NEW FORMAT FOR 2013: Research Symposia

A symposium is a focused session in which multiple participants present their research about a common theme, issue, or question. These 90-minute sessions consist of three 15-20 minute presentations followed by 30 minutes of facilitated discussion. A discussant will facilitate a conversation between presenters and the audience. Discussant’s role is to synthesize key issues and findings raised by presenters and facilitate a conversation that reflects the body of work presented.  More information on research symposia and the

Please visit the conference website  for additional information.

Self Care Healing

Click to enlarge:

LARC: Instructor for Developmentally Disabled

LARC: In Home Support Specialist

Senior Friendship Center Position

Position: LARC

Monday, November 26, 2012

Eight Components of College and Career Readiness Counseling

Advocacy and Policy Center

Register Now for This Week's Webinar on NOSCA's Eight Components of College and Career Readiness Counseling

Please join the College Board Advocacy & Policy Center's National Office for School Counselor Advocacy (NOSCA) as we continue our fall series of webinars. These 60-minute, content-packed webinars will provide participants with the information, knowledge and skills to ensure that all students — especially underrepresented student populations — are college and career ready.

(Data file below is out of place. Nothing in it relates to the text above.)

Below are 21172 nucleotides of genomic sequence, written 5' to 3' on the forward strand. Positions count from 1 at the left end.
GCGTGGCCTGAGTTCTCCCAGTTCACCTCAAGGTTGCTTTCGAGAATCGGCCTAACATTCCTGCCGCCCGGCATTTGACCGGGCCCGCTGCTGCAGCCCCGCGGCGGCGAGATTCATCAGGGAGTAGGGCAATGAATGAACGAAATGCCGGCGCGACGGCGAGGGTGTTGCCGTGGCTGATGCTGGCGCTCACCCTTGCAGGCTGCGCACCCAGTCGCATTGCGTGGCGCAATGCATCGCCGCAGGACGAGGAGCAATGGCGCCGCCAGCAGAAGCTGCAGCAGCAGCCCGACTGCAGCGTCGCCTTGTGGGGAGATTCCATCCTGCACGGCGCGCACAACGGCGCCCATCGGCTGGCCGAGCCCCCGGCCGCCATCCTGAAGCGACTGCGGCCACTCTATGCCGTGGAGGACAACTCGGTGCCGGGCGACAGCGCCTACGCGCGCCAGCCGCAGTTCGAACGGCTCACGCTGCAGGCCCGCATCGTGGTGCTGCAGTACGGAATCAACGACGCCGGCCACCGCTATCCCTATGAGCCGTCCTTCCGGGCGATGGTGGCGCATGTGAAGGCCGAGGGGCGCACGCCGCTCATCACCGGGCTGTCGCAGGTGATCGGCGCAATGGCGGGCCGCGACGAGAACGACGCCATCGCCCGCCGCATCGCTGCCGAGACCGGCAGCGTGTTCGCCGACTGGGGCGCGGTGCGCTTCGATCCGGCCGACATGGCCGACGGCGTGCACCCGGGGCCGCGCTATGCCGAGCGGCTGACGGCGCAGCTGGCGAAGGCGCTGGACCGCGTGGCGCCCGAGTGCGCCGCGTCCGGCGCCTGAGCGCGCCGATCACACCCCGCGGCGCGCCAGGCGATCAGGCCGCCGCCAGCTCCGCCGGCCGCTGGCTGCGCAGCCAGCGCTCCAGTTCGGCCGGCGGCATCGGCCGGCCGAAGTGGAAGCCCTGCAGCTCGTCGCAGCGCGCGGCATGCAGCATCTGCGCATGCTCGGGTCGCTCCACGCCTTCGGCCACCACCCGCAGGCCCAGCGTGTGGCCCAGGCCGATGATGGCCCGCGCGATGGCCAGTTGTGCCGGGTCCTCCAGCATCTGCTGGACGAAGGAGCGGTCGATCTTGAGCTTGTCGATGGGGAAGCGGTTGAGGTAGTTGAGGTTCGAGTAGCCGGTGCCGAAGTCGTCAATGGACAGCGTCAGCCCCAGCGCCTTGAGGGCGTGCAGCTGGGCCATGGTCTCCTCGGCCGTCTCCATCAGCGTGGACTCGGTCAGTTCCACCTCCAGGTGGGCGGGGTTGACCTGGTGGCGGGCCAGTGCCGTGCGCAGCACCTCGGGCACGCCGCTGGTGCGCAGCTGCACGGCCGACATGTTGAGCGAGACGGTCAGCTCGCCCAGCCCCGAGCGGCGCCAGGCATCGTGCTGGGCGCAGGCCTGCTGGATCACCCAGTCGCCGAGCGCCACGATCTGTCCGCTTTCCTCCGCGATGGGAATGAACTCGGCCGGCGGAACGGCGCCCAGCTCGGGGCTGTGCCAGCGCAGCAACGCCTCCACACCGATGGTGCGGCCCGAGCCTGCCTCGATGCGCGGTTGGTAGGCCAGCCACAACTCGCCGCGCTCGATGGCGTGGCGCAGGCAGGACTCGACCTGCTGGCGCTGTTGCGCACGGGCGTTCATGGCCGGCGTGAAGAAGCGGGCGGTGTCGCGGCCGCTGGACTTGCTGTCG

It's not too late — registration is still open for this week's webinar on college and career readiness.

Nov. 28
Tools and Resources to Meet the Needs of Young Men of Color

Wednesday, Nov. 28, 2012, 1–2 p.m. EST

•  Jennifer Dunn, Director, The College Board, NOSCA

•  Nancy Barile, Teacher, Revere High School
•  Alfredo Martinez, 11th-Grade Student, Revere High School
•  Jose Padilla, 11th-Grade Student, Revere High School
•  Rawlings Toglan, 12th-Grade Student, Revere High School
•  William Truong, 12th-Grade Student, Revere High School

Gain insights into the knowledge, skills and transformative practices necessary to effectively assist the young men of color in your school. Learn how to use the workbook that accompanies the Transforming the Educational Experience of Young Men of Color Journal (both downloadable on the NOSCA website) to encourage dialogue about the needs and experiences of young men of color. Hear from students as they share their stories, challenges and hopes for the future.